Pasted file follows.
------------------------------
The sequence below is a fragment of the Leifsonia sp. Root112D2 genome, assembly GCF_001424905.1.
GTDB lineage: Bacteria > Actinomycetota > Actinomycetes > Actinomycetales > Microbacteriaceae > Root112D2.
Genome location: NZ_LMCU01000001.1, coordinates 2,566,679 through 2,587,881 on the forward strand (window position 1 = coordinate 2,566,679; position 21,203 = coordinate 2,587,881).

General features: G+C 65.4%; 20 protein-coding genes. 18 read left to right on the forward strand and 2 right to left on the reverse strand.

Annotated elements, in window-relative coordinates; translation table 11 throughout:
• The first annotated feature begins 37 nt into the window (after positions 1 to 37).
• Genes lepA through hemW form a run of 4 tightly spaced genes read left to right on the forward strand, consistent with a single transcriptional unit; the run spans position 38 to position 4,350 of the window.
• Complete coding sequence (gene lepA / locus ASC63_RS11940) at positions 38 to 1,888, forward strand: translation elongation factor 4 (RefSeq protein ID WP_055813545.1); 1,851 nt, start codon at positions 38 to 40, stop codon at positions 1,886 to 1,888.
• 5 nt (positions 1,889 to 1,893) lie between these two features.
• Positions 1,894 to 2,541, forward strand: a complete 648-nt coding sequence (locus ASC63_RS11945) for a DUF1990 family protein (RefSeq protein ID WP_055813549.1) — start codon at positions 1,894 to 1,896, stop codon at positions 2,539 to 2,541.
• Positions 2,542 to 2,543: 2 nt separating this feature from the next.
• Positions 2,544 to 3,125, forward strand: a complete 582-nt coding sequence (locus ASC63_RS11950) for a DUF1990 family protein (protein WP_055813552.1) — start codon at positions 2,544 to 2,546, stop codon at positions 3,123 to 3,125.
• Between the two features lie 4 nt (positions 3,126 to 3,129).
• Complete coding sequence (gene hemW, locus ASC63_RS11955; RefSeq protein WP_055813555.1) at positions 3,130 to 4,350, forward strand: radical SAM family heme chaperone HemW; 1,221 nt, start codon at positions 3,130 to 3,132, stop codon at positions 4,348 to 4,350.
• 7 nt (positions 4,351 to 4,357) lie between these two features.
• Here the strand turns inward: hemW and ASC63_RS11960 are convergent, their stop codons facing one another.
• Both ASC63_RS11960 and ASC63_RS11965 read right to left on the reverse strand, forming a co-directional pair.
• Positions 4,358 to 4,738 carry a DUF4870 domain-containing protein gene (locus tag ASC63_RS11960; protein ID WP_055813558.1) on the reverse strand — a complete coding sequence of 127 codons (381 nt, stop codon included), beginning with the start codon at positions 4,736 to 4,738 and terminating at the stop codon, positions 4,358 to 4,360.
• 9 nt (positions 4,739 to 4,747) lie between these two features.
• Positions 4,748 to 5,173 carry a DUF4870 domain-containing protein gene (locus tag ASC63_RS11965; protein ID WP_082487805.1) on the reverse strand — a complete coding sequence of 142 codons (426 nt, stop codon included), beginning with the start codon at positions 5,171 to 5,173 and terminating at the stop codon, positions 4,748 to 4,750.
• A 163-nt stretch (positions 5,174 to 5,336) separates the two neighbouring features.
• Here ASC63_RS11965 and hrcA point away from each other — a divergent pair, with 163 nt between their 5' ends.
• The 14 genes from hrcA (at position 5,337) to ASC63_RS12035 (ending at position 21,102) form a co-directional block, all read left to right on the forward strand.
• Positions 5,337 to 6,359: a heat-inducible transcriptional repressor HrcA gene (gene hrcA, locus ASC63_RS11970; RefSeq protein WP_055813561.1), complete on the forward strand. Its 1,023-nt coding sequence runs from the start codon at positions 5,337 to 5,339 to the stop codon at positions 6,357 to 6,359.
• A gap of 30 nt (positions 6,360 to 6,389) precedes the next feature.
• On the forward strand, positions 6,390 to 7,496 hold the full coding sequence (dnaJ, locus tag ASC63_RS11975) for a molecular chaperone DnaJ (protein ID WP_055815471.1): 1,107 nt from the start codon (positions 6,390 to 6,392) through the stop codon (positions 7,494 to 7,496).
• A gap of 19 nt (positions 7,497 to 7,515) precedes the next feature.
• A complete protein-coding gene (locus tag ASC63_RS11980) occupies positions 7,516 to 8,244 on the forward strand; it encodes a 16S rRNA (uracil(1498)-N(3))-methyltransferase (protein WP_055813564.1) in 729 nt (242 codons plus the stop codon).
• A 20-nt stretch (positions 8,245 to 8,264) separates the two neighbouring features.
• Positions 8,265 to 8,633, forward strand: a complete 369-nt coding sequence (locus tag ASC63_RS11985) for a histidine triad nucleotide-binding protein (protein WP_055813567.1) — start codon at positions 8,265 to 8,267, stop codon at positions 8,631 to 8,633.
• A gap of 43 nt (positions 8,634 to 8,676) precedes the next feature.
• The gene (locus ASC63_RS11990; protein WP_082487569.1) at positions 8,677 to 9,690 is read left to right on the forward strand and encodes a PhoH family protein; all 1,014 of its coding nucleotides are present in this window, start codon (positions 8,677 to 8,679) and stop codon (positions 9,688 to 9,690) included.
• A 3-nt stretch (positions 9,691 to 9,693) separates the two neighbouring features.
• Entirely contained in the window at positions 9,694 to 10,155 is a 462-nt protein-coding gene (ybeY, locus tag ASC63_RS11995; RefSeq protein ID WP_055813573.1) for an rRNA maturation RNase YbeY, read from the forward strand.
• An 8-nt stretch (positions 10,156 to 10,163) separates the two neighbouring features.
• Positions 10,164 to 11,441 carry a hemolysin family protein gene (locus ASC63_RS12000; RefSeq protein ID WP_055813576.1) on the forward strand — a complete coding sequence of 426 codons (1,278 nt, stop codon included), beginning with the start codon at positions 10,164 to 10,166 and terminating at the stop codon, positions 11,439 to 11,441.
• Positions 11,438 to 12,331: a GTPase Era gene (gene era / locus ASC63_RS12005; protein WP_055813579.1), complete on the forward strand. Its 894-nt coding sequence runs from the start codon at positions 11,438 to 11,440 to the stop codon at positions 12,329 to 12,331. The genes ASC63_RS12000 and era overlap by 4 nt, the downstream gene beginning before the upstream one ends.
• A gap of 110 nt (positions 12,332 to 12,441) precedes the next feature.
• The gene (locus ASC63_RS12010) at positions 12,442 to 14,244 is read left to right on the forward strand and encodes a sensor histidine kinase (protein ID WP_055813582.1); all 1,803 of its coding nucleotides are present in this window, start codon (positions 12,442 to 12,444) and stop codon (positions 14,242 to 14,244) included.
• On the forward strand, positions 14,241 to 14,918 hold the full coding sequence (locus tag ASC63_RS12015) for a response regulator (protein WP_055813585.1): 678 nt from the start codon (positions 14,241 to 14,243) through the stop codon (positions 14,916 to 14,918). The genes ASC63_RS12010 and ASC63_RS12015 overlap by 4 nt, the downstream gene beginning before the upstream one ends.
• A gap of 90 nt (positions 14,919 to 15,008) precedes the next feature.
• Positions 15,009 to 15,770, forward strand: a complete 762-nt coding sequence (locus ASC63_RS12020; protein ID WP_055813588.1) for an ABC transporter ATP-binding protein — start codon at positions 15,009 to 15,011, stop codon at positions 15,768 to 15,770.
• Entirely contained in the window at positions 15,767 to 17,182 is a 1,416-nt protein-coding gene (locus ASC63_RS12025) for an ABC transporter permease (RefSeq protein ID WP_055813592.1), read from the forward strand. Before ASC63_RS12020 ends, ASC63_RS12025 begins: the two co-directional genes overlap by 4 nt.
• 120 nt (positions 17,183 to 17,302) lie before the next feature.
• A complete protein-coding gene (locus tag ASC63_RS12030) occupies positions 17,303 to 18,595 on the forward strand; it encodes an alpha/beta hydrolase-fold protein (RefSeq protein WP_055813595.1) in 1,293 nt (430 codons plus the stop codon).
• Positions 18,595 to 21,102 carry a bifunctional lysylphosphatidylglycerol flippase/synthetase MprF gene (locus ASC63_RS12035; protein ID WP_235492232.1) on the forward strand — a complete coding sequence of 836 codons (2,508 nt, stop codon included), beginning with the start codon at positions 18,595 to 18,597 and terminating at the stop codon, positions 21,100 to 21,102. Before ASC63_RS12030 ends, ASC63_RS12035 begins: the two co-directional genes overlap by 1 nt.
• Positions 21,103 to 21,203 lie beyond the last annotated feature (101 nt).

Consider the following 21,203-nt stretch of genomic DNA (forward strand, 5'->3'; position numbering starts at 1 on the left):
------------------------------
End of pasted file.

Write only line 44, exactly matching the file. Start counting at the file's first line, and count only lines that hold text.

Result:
• 120 nt (positions 17,183 to 17,302) lie before the next feature.